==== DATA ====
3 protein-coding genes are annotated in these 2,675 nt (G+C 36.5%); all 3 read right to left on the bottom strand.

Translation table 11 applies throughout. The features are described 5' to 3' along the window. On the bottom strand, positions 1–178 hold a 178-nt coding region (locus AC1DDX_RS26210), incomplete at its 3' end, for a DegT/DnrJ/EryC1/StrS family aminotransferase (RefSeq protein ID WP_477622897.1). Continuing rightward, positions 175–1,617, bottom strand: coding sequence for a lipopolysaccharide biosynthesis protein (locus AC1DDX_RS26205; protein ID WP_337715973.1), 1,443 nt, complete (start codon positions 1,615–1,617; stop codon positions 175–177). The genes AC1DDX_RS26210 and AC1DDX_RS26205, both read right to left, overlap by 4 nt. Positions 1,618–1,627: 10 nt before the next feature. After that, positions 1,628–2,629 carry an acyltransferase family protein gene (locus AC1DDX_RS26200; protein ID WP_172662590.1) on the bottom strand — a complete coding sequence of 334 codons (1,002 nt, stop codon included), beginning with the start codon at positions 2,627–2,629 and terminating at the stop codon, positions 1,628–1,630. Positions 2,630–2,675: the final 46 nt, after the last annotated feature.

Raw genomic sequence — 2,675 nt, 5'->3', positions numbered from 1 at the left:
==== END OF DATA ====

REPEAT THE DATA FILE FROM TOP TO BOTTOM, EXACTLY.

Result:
3 protein-coding genes are annotated in these 2,675 nt (G+C 36.5%); all 3 read right to left on the bottom strand.

Translation table 11 applies throughout. The features are described 5' to 3' along the window. On the bottom strand, positions 1–178 hold a 178-nt coding region (locus AC1DDX_RS26210), incomplete at its 3' end, for a DegT/DnrJ/EryC1/StrS family aminotransferase (RefSeq protein ID WP_477622897.1). Continuing rightward, positions 175–1,617, bottom strand: coding sequence for a lipopolysaccharide biosynthesis protein (locus AC1DDX_RS26205; protein ID WP_337715973.1), 1,443 nt, complete (start codon positions 1,615–1,617; stop codon positions 175–177). The genes AC1DDX_RS26210 and AC1DDX_RS26205, both read right to left, overlap by 4 nt. Positions 1,618–1,627: 10 nt before the next feature. After that, positions 1,628–2,629 carry an acyltransferase family protein gene (locus AC1DDX_RS26200; protein ID WP_172662590.1) on the bottom strand — a complete coding sequence of 334 codons (1,002 nt, stop codon included), beginning with the start codon at positions 2,627–2,629 and terminating at the stop codon, positions 1,628–1,630. Positions 2,630–2,675: the final 46 nt, after the last annotated feature.

Raw genomic sequence — 2,675 nt, 5'->3', positions numbered from 1 at the left: